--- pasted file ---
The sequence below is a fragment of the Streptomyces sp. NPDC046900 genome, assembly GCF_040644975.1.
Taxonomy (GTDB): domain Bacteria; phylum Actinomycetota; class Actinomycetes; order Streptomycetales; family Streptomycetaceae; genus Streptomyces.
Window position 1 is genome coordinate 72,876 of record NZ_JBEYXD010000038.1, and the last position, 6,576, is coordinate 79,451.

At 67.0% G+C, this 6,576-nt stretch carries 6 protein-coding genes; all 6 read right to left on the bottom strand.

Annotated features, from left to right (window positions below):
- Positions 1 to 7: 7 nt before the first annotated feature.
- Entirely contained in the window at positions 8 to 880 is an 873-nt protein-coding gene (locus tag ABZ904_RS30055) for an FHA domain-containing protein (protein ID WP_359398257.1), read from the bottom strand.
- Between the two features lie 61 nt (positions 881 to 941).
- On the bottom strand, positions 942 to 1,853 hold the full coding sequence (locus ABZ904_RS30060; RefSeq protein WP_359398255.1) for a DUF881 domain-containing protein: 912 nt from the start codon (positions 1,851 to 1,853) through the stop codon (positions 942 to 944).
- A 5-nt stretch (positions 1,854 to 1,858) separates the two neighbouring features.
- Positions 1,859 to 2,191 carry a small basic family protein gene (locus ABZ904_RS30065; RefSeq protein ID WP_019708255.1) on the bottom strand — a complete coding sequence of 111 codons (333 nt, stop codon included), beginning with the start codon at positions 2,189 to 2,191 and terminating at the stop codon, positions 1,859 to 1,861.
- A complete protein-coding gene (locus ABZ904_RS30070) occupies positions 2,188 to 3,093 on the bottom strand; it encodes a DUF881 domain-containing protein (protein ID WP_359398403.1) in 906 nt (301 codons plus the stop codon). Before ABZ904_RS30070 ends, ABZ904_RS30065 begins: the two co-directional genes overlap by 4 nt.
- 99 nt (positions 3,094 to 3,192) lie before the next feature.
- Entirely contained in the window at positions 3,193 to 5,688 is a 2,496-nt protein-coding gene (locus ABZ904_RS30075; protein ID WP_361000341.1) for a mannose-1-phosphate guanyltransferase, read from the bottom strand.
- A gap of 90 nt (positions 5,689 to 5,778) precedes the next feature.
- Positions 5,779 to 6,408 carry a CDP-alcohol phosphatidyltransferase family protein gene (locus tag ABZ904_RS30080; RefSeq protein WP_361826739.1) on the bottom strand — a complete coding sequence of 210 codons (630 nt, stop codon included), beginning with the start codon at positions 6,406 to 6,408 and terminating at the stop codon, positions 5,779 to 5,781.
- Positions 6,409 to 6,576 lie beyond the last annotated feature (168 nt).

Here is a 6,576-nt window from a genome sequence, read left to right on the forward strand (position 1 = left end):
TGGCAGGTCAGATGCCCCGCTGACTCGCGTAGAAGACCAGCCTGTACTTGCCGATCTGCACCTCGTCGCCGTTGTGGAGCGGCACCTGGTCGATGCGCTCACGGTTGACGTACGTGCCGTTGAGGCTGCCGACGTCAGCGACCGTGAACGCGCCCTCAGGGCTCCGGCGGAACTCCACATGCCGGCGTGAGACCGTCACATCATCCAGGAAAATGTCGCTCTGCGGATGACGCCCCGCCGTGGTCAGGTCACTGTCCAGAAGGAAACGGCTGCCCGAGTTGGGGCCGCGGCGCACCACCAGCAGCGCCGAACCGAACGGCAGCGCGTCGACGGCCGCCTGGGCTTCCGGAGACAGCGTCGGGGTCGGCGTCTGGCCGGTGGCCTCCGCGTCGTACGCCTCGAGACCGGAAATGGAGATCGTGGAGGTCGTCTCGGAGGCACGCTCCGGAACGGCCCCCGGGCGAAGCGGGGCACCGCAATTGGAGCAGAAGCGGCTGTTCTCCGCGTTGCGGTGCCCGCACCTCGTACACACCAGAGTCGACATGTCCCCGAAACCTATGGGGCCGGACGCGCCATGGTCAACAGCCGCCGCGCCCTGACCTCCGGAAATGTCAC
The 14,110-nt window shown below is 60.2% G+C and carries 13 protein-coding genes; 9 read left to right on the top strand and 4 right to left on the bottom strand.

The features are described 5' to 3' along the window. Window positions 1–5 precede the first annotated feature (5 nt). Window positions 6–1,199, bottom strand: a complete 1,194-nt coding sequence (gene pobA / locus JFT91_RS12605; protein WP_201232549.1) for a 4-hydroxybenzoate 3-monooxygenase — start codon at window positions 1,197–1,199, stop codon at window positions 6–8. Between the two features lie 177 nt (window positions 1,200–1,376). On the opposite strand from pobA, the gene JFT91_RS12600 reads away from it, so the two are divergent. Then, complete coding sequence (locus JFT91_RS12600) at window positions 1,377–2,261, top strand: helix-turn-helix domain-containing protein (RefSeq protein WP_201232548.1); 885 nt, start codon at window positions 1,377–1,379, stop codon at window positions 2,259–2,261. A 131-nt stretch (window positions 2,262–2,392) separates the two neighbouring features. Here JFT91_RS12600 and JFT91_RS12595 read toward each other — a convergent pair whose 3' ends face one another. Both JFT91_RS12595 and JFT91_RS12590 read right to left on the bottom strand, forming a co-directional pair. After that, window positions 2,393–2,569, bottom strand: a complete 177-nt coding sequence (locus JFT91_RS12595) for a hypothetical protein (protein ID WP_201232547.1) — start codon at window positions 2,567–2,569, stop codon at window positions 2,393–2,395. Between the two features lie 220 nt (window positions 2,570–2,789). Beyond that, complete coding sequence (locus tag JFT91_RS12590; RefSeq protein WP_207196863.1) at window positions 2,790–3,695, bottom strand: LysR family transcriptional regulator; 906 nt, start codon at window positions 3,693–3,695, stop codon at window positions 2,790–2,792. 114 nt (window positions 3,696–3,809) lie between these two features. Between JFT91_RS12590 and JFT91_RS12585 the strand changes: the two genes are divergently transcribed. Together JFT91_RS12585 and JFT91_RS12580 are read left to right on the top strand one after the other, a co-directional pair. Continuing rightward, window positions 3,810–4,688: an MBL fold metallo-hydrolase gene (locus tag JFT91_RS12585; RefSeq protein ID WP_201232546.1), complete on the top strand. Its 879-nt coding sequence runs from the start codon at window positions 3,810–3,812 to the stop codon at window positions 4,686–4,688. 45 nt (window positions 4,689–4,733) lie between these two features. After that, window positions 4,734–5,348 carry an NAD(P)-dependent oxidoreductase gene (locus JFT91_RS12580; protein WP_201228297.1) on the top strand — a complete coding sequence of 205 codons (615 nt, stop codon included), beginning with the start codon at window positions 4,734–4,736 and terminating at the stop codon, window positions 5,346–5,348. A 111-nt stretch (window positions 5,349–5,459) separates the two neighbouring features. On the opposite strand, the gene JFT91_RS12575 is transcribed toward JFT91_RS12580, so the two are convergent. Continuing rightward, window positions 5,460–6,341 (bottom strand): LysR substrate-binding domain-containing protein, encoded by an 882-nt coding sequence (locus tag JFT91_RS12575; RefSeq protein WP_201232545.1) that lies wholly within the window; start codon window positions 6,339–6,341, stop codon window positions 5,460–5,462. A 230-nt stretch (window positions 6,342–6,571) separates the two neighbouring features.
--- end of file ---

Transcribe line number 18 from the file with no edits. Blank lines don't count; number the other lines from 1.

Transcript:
Here is a 6,576-nt window from a genome sequence, read left to right on the forward strand (position 1 = left end):